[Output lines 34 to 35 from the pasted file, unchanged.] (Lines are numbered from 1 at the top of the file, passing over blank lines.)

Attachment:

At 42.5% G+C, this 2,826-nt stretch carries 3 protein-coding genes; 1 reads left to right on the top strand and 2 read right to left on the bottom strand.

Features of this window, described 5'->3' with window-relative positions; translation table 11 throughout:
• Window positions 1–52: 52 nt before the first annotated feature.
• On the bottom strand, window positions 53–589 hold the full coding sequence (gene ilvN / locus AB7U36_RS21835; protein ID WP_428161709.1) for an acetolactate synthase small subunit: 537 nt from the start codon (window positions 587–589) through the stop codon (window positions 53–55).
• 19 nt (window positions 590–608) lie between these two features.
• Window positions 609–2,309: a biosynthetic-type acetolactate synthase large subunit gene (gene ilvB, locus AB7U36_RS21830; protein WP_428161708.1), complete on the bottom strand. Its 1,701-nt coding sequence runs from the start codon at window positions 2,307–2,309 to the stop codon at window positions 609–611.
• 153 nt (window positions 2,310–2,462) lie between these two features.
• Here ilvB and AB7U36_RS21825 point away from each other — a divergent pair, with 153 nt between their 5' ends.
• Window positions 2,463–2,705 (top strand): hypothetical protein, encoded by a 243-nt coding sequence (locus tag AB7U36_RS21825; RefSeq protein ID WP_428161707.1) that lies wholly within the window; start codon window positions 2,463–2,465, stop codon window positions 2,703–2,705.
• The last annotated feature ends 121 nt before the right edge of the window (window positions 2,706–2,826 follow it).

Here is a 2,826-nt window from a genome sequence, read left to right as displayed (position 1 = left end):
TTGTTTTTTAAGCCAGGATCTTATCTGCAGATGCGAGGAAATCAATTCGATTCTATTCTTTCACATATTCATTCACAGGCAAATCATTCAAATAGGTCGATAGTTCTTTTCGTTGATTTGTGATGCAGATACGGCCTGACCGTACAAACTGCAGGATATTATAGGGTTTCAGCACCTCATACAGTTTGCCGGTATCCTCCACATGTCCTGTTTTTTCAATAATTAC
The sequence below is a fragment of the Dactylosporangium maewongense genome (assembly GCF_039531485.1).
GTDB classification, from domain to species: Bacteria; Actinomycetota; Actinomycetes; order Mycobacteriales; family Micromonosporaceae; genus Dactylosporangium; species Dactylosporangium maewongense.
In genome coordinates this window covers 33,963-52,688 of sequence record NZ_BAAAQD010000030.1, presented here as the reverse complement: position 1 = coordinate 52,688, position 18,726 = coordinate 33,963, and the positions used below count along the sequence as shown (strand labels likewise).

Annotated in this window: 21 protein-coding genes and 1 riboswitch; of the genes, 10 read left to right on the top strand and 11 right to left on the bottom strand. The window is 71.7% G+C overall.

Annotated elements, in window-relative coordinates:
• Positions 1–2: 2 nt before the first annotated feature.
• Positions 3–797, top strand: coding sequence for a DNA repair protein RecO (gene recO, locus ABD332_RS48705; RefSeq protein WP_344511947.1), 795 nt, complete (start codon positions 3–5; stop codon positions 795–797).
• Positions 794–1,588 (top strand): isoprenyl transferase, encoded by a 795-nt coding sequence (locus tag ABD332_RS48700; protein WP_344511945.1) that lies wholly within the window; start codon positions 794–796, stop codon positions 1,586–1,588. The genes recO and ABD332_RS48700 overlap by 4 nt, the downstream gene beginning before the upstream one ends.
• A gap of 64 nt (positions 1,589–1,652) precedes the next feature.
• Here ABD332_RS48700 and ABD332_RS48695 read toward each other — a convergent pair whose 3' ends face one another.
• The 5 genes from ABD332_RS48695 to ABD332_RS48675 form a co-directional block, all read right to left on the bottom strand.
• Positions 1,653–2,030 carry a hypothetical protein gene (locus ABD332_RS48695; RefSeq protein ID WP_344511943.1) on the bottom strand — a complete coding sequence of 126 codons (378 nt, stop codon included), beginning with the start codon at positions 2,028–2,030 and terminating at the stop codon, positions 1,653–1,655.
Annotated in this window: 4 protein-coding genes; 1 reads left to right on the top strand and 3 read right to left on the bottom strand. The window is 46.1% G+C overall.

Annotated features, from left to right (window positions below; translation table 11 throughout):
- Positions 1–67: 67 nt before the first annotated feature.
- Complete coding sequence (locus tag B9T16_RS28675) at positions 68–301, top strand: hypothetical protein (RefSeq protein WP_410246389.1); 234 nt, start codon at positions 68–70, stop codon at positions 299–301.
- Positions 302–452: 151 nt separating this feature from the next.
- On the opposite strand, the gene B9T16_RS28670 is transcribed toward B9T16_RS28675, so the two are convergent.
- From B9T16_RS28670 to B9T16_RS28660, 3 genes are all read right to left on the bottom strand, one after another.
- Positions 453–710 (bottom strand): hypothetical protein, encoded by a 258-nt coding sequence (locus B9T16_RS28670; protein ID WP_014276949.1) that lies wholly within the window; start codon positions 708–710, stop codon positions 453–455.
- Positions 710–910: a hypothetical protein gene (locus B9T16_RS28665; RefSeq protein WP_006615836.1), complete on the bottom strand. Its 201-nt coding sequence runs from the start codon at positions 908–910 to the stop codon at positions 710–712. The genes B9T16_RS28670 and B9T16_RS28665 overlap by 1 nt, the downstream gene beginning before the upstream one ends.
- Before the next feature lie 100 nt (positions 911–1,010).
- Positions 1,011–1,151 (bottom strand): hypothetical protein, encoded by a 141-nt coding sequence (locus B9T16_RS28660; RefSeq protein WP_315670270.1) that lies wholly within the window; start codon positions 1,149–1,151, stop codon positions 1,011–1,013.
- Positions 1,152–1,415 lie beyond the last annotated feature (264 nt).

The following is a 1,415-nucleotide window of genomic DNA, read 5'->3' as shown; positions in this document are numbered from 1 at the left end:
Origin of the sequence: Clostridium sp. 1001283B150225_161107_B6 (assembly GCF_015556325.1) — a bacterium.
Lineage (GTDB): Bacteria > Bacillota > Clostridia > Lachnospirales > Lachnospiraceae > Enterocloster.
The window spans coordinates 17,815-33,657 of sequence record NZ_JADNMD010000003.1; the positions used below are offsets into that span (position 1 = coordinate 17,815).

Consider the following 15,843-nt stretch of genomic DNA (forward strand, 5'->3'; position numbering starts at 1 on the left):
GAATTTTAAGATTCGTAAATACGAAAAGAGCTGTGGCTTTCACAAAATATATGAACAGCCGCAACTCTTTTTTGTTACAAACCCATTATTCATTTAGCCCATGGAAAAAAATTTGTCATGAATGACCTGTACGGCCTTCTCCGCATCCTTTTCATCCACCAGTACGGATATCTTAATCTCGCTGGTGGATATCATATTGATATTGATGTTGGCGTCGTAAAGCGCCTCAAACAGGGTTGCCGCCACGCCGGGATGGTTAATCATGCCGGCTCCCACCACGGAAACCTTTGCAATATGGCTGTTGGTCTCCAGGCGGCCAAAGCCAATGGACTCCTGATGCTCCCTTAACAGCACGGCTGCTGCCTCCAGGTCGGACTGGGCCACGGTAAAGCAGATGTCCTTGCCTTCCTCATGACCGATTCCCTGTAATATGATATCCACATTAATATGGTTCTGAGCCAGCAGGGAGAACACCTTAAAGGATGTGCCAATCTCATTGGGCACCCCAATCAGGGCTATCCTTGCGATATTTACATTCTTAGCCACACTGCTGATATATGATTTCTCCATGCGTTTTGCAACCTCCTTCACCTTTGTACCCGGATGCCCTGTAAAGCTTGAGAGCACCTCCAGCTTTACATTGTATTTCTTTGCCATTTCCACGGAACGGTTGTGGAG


- Before the next feature lie 100 nt (positions 911–1,010).
- Positions 1,011–1,151 (bottom strand): hypothetical protein, encoded by a 141-nt coding sequence (locus B9T16_RS28660; RefSeq protein WP_315670270.1) that lies wholly within the window; start codon positions 1,149–1,151, stop codon positions 1,011–1,013.